The Indigenous Ally Toolkit contains information about different terminology and definitions, and some key directions around thinking through why you or your organization is seeking ‘to be an ally’ to Indigenous peoples.
We were already familiar with the Kanien’kehà:ka word for Montreal (Tiohtià:ke), but one of the things we learnt from this guide is the Anishinaabeg word for “Montreal”: Mooniyaang, which roughly translates to “the first stopping place”. We also loved their guiding principles for allyship with Indigenous organizations:
- Listen to the Experts
- Ask what you can do
- Build relationships based on mutual consent and trust
- Research to learn more about the history
- Continue to support and act in meaningful ways
You can find a copy online or order printed copies from them directly.
You can read more about COCo’s learnings on this topic in these blog posts:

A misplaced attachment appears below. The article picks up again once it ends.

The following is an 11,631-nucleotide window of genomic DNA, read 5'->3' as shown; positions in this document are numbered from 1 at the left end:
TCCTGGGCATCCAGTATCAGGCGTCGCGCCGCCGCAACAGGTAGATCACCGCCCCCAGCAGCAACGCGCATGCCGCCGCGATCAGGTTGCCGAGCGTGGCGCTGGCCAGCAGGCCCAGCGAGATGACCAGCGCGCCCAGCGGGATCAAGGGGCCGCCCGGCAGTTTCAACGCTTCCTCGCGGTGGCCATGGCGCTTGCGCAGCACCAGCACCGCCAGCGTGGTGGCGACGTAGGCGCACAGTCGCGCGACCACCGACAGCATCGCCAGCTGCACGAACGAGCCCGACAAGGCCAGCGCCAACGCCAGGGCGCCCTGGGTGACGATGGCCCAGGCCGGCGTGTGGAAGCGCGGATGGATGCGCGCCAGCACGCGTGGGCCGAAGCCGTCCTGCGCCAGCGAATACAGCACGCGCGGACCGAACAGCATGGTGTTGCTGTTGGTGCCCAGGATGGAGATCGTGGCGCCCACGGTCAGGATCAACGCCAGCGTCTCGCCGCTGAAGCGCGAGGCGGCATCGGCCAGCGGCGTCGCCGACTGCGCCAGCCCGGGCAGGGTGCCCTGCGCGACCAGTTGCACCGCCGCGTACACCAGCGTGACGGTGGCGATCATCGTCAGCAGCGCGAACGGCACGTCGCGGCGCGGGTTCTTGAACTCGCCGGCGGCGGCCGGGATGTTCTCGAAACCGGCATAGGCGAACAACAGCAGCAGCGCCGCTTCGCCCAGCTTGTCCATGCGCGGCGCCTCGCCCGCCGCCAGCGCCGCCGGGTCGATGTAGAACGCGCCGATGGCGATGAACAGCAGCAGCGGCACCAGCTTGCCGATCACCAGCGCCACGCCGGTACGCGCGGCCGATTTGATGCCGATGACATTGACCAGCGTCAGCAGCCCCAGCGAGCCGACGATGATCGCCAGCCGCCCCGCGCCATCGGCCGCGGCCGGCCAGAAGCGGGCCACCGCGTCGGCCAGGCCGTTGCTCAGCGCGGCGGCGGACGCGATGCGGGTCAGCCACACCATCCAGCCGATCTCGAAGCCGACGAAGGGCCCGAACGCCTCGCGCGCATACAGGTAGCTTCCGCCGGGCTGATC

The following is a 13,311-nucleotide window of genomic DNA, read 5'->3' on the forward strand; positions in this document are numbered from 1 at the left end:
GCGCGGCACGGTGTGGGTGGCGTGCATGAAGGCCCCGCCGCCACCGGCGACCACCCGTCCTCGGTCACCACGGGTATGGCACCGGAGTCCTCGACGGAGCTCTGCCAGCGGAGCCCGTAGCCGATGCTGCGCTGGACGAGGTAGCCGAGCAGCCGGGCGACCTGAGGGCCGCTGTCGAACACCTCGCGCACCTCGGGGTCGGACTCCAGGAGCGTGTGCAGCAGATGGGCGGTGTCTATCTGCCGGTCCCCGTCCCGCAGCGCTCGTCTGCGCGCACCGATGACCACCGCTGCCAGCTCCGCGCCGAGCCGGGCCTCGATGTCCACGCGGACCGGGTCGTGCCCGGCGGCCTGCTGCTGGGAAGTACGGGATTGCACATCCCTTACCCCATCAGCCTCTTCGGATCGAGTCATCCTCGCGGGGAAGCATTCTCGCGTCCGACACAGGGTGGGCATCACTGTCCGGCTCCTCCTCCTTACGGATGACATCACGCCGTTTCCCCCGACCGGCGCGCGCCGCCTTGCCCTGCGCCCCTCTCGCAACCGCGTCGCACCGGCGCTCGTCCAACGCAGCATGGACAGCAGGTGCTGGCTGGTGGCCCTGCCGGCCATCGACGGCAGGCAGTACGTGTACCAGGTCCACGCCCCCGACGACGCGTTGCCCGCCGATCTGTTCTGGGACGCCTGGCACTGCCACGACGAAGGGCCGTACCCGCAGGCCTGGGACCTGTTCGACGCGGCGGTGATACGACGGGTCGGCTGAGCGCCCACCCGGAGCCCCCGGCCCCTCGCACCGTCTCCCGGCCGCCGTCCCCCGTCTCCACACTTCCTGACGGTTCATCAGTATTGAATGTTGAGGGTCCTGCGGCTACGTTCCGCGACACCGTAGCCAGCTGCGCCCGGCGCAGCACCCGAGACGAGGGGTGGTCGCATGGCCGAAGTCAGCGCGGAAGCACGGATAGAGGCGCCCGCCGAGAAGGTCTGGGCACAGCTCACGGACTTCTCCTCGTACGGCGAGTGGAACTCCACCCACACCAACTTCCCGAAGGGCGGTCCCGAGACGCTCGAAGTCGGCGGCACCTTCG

We’ve also been reading recently from âpihtawikosisân’s post about going beyond land acknowledgements – check it out too!
Most importantly, the Network also offers workshops and events based on this toolkit, and you should definitely get in touch with them! More information can be found here.
Other Resources on Indigenous Allyship
The ally toolkit itself cites some really great sources which you should also check out!
- Opportunities for White People in the Fight for Racial Justice. (2016).
- As we have always done: Indigenous freedom through radical resistance. (2017)
- Accomplices Not Allies: Abolishing The Ally Industrial Complex. (2014).
- Guide to Allyship. (2016)
- Algonquin Territory: Indigenous title to land in the Ottawa Valley is an issue that is yet to be resolved. (2018).
- Turtle Island: The Original Name for North America. (2007).
- Indigenous Writes: A Guide to First Nations, Métis, and Inuit Issues in Canada. (2016).
- How We Find Ourselves: Identity Development and Two Spirit People. (1996).
- Inuit get federal apology for forced relocation. (2010)